Finish Line: Why everyone should play poker
Most of what I know as CEO, I learned from being a reporter. And most of what I know about reporting, I learned from... playing poker.
Why it matters: I don't toss around a lot of unconventional or controversial parenting advice — other than encouraging kids to gamble with real humans ... for real money ... at real poker tables.
Disclaimer: Axios does not condone or encourage illegal underage betting.
But I do! OK, I'm talking about playing for mere pennies if you're young or on a tight budget.
- The poker table is a classroom filled with invaluable life lessons:
1. You learn to read people.
"Show me your eyes, and you may as well show me your cards."— Doyle Brunson, famous poker champ
If you sit around a table long enough, you'll start to read people's eyes and twitches, their tendencies and styles, their strengths and weaknesses. Think of poker as a fun way to sharpen your emotional intelligence.
2. You learn luck.
"Poker is 100% skill and 50% luck."— Phil Hellmuth, another famous poker champ
So much of success flows from getting the right break at the right moment — and being prepared to pounce on it.
- Poker shows you how skill can help you win. But only by riding the rhythms of luck can you win big.
3. You learn to recognize fact patterns.
"Life, like poker, has an element of risk. It shouldn’t be avoided. It should be faced."— Actor Edward Norton
Most people are predictable if you watch closely enough. With time, you can almost anticipate how people will respond in good or bad situations — just like they do with good or bad cards.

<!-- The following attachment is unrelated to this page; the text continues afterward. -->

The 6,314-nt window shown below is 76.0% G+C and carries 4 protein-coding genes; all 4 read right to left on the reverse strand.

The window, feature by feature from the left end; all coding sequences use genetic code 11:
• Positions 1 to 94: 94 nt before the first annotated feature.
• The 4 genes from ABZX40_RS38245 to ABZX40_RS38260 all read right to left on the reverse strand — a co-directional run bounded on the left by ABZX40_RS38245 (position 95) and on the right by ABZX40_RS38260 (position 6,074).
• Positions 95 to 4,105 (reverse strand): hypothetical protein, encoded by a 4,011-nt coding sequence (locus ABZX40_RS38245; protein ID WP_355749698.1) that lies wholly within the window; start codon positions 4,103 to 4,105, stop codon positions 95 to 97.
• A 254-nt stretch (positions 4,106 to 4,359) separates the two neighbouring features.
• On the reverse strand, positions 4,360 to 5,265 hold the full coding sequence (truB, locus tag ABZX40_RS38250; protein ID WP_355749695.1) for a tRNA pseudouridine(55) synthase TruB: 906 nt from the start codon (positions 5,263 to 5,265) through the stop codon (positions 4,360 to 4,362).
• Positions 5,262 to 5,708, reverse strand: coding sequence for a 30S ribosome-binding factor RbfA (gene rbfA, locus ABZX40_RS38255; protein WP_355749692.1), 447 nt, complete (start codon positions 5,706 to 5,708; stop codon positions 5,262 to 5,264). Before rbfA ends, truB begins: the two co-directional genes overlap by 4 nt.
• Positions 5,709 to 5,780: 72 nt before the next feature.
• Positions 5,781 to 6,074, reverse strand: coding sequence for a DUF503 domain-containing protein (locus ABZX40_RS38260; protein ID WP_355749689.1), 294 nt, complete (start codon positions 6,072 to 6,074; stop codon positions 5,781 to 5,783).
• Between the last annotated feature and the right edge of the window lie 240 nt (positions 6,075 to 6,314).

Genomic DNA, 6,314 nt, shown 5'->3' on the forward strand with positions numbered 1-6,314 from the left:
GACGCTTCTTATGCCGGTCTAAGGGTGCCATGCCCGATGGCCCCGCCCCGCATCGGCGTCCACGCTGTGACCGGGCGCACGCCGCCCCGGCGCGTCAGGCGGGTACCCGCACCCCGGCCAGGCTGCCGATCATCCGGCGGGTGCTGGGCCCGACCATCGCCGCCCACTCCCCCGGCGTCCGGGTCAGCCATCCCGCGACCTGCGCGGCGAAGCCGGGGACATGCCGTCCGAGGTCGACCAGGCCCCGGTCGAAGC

- And while the 52 cards are wildly unpredictable, there is a set number with a concrete hierarchy and a knowable probability of success or failure. Same for most big life decisions with uncertain variables.
4. You learn to navigate high pressure.
There's something about competition, amplified by a few pennies at stake, that messes with your mind. Your blood pressure spikes. Competing impulses race through your head. Instinct grabs hold.
- This is most hands of poker — and most tense moments in life. Your brain learns to navigate these moments through trial and error.
5. You learn when to quit.
"Know when to hold 'em. Know when to fold 'em. Know when to walk away. And know when to run."— Kenny Rogers, "The Gambler"
The biggest mistake poker players make is the same one we all make in relationships, jobs and bad habits — not knowing when to quit.
- Sometimes life deals us bad cards. Sometimes we play good cards poorly. Recognizing your own weaknesses and tendencies helps limit the number of dumb moves you make.